Thank God They Didn’t Let The Russo Brothers Make An Aragorn Series

The Rings of Power is on a roll; it’s currently the most-watched TV series on our screens, and fans are frantically theorising as the first season comes to a head. Is Halbrand Sauron? Is The Stranger Gandalf? Why is Gil-galad like that? That story about Mithril cannot be true, surely?

I’ve done my fair share of theorising, too. The show is a big game of Among Us right now, and I think that most of the mortal characters are in for grisly fates. The show has its detractors, mostly from racists and grifters claiming “Tolkien purity” while lifting up the Jackson, Walsh, and Boyens films as if they were in any way canonically accurate. They’re great, but they erase, contradict, and add new elements to most aspects of Tolkien’s books even more than The Rings of Power.

Those of us familiar with Tolkien’s work and not committed to earning a living from hating things are pretty much in agreement and take The Rings of Power for what it is: non-canonical, but pretty good fun. Don’t get me wrong, there’s parts that haven’t worked – if the Mithril story isn’t actually apocryphal I’ll be mighty disappointed – but I’m at the very least waiting to see how the showrunners tie it all together before making my full judgment. After all, the first Hobbit film isn’t terrible, but it remains forever mired to me because of the irredeemable Battle of the Five Armies. Whatever your thoughts about The Rings of Power, however, it could have been so much worse.

A recent interview with The Rings of Power showrunners Patrick McKay and J.D. Payne revealed more about the pitching process the duo undertook to get the show off the ground. An insider told The Hollywood Reporter that the Russo brothers, of MCU fame, pitched an Aragorn story set in the Third Age. This would have been an unmitigated disaster, let me explain why.

The Marvel Cinematic Universe once made superhero blockbusters, decent enough action movies that would hold your attention for a couple of hours at a time. Nowadays, however, it seems that every film is released simply to advertise the next. Every satisfying ending and moment of catharsis is replaced by the next reveal. Whether that’s the star of the next movie popping up after the credits or a fan favourite from The Avengers making a cameo, the moments that go viral on social media boil down to, in the words of TheGamer’s Editor-in-Chief Stacey Henley, “hey it’s that guy from that thing!”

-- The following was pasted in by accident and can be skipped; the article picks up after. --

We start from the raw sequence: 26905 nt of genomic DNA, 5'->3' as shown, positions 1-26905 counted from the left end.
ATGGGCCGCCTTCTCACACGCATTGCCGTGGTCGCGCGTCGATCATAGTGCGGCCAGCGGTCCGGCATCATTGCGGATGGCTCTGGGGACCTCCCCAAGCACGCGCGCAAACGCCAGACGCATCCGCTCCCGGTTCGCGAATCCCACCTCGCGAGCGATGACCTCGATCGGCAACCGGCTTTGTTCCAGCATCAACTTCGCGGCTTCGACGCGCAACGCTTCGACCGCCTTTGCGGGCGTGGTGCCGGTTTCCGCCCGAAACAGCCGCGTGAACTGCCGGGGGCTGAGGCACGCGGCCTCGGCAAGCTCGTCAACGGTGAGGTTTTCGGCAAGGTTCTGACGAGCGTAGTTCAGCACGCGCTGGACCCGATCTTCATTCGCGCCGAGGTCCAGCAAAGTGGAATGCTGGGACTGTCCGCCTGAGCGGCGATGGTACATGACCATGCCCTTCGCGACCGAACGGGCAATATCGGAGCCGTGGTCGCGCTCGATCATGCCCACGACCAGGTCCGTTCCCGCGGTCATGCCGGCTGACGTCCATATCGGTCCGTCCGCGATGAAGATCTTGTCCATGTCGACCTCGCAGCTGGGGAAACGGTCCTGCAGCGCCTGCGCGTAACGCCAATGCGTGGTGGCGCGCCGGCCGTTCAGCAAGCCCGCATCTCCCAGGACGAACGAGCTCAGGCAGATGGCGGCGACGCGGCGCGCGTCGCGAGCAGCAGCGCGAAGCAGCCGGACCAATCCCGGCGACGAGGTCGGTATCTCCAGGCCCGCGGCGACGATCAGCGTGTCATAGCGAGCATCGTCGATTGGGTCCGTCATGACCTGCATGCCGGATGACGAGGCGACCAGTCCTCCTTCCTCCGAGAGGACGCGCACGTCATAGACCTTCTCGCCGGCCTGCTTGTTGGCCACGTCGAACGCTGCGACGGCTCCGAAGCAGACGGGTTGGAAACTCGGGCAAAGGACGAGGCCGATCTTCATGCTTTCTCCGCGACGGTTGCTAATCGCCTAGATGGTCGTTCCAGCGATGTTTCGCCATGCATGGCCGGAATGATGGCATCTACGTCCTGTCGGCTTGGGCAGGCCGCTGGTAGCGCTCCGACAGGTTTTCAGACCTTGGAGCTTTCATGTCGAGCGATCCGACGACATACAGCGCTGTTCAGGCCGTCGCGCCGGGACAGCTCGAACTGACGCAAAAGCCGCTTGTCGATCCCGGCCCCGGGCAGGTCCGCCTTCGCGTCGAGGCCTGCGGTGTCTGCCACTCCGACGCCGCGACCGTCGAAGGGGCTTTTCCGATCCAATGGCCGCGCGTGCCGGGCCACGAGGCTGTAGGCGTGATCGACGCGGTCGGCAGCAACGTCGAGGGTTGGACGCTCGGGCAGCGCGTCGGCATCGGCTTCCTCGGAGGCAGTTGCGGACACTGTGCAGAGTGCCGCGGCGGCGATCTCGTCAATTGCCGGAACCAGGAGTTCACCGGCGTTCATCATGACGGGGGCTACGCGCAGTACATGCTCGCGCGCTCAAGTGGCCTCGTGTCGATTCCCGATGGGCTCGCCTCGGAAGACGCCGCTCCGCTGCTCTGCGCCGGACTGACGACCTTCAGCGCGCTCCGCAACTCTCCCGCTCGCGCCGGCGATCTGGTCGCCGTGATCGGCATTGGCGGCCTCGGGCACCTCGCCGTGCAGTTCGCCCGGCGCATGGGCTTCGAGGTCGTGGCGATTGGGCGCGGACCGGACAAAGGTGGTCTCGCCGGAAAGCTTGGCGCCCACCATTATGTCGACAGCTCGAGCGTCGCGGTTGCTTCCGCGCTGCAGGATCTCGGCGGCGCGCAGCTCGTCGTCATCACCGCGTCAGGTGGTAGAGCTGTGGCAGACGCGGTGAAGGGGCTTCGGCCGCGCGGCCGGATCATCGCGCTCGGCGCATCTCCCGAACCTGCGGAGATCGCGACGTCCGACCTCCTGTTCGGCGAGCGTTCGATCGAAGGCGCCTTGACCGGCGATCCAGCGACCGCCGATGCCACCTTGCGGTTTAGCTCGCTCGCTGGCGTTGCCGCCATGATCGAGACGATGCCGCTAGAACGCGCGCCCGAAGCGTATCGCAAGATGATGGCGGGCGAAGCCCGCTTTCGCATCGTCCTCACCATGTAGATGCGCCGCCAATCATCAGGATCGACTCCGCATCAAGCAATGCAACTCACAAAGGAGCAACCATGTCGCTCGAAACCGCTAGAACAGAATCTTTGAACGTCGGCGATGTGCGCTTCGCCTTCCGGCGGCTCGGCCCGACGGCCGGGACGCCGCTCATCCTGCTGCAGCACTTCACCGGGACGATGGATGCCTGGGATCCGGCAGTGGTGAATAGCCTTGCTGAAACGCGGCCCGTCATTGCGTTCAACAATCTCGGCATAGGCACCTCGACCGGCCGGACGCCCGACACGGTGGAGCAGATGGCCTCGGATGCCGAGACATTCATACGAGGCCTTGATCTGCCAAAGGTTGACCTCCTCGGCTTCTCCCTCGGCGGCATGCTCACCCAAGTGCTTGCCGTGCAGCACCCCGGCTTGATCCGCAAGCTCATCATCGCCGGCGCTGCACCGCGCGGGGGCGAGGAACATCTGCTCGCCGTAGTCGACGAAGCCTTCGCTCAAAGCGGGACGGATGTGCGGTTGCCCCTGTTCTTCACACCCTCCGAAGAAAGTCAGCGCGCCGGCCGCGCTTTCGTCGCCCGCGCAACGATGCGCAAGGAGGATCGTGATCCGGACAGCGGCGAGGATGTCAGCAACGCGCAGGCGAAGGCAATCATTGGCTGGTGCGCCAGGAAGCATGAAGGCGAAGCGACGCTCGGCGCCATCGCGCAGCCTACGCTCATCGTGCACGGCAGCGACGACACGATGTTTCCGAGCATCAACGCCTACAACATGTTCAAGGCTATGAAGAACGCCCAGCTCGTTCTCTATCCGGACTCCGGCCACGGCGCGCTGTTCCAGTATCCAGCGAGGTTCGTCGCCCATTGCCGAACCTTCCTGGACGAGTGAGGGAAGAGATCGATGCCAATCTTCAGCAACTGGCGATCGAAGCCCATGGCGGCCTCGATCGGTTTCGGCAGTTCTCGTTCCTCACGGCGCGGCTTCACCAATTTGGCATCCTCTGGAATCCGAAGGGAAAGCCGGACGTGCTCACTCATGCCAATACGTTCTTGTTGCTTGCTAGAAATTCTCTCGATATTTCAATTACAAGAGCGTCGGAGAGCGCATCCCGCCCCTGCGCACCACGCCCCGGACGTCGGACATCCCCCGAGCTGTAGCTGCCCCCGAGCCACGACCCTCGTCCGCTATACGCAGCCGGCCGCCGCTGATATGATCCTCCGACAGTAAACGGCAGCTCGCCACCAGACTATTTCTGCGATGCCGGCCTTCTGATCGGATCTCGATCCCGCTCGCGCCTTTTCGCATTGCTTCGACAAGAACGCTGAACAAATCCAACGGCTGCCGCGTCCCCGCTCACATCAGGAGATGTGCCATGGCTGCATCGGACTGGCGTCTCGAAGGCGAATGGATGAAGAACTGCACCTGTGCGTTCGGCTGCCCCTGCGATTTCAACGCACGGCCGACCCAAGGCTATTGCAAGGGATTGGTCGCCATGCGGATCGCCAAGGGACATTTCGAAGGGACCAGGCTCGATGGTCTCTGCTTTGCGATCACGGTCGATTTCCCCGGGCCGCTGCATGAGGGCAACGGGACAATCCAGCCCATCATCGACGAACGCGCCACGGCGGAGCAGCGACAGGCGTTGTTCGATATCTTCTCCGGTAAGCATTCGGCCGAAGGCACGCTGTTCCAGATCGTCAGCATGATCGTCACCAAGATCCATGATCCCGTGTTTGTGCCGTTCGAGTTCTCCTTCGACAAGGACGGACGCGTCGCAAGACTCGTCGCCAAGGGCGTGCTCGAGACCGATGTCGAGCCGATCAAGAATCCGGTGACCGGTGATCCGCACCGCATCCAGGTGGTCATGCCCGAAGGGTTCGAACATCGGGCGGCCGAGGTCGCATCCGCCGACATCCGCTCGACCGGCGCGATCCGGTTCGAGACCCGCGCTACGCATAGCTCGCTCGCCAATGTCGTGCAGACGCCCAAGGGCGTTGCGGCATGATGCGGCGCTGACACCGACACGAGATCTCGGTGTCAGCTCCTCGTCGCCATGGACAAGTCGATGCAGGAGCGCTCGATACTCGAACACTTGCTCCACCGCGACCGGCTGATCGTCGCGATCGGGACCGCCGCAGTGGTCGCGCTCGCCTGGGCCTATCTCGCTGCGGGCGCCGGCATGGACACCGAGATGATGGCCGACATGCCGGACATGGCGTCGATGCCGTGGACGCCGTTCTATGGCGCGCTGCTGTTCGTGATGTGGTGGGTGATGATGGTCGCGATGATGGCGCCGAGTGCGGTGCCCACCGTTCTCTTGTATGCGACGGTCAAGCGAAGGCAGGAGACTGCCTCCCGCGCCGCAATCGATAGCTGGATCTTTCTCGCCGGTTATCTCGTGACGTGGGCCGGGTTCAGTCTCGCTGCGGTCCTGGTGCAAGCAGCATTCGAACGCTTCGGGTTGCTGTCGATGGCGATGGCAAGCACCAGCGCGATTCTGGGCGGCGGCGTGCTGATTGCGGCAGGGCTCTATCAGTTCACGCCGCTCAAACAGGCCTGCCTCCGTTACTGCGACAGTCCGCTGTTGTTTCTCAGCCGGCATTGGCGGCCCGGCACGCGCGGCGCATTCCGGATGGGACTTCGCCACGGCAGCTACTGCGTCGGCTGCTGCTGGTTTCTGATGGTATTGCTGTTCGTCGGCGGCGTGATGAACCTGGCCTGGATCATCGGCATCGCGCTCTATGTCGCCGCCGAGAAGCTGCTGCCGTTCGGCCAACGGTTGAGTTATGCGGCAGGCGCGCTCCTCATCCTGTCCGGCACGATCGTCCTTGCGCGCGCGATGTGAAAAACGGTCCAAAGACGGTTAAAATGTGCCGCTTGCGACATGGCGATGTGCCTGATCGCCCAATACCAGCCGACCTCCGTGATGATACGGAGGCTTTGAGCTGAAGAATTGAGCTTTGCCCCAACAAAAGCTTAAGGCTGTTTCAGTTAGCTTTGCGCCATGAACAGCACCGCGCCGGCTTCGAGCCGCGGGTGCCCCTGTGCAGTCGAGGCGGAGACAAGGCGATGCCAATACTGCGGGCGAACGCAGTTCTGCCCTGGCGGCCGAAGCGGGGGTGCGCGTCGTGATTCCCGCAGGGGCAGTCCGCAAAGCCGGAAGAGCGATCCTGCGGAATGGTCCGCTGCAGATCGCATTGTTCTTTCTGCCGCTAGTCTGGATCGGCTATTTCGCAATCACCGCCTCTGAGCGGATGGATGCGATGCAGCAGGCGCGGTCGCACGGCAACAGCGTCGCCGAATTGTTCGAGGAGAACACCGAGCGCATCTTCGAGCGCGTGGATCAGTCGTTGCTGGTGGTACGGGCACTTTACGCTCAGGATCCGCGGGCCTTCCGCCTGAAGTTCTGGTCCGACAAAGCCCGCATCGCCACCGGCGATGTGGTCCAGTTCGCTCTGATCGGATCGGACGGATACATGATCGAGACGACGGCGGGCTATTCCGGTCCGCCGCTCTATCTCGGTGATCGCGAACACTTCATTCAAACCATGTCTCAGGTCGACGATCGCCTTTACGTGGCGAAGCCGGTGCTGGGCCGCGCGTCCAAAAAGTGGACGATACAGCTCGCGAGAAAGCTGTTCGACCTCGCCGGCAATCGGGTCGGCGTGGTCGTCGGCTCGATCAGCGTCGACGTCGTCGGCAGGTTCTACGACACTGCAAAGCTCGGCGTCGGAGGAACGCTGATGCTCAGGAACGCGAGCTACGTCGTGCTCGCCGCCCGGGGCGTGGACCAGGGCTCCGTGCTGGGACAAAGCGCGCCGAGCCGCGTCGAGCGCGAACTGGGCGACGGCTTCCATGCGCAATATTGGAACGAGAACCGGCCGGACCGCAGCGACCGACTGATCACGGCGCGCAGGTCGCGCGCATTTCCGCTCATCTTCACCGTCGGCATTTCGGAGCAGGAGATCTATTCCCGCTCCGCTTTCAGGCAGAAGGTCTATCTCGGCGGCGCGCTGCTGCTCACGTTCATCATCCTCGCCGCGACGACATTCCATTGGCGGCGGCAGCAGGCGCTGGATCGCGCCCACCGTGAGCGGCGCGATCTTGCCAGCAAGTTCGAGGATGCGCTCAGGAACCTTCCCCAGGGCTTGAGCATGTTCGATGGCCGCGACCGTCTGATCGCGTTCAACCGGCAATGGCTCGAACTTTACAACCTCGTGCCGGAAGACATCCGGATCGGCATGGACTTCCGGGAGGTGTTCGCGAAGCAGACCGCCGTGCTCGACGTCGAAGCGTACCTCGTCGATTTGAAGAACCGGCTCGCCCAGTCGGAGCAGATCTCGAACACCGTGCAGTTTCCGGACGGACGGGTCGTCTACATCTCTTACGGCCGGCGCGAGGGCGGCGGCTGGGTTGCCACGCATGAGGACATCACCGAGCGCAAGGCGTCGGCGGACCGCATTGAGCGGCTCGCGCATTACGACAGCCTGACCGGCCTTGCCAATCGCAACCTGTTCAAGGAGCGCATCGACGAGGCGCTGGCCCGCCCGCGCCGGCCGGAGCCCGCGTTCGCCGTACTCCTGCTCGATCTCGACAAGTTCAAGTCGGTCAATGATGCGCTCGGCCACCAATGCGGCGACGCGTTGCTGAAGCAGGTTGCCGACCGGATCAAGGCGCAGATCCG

That’s what the Aragorn show would have been. Much like there’s not much Second Age Tolkien writing to go on, we know little about Aragorn before the events of The Lord of the Rings. We know he was one of the Dunedain, rangers of the north, and was likely posted around Bree. We also know he helped Gandalf hunt for Gollum after the slimy creature escaped from the dungeons of Mirkwood. I imagine this is when an Aragorn series would take place, or at least culminate.

Anything set in the Third Age is ripe for references. Despite Aragorn’s extended lifespan, most characters we know from The Lord of the Rings would have been alive at this time. I expect we would have met a young Theoden watching Aragorn and his father ride into battle on the plains of Rohan. I imagine we would have seen some Hobbits, too, perhaps even Bilbo. Merry and Pippin could have cameoed as cantankerous toddlers, despite the age gap. Elves, including Thranduil and Legolas, would have featured prominently, and of course Gandalf would have a major role. None of that is necessarily a bad thing, but in the hands of the Russo Brothers I could only imagine it turning into a Middle-earth Cinematic Universe, trudging out average film upon average TV show while underpaying their artists.

You could make these arguments for Galadriel, except she’s simply built different. Tolkien wrote a lot less about her backstory, besides being a warrior in her youth, and the fact that she’s about 8,000 years old to Aragorn’s 87, meaning that a lot more happens in her life – and there are far more gaps to fill.

The Rings of Power might not be to everyone’s tastes, but I think we can unanimously say it has high production values and there is a great level of care put into the show. The costume designers and armourers deserve particular praise in my eyes, but the sets look equally spectacular. Most importantly, the showrunners are filling in the blanks of the Tolkien canon, rather than retelling a story we already know. The Second Age is the perfect canvas for that, as it has the most gaps to fill, but they still need to tread carefully so as not to directly contradict anything Tolkien wrote. It may not be exactly how you imagined the events, but if it doesn’t contradict Tolkien, it’s an acceptable adaptation in my book. Whether you think it’s good or not ultimately doesn’t matter, because it doesn’t change what’s in the books. They’re still there, you can still read them, and they’re still as magical as ever, unchanged by any production.

It would be a lot harder to fill a TV series with adventure if it was based on a young Aragorn. Tolkien’s Third Age timeline is jam packed with canonical events, and Aragorn ultimately didn’t do a lot until just before the fellowship was formed. Besides, with the Russo Brothers at the helm, we would have inevitably had the Aragorn show supplemented by Dain Ironfoot: The Real Story of the Iron Hills, a Faramir and Éowyn ‘will-they-won’t-they’ sitcom, and Young Theoden.

At the end of the final Hobbit film, Thranduil tells Legolas to search for a man named Strider. It’s arguably the worst moment of a bad trilogy, and I can only imagine an Aragorn show would be a series of these references presented as a story. The Rings of Power already calls back to the ‘00s film trilogy too often for my liking, but we dodged a bullet in avoiding a Russo Brothers Aragorn show and the MECU.

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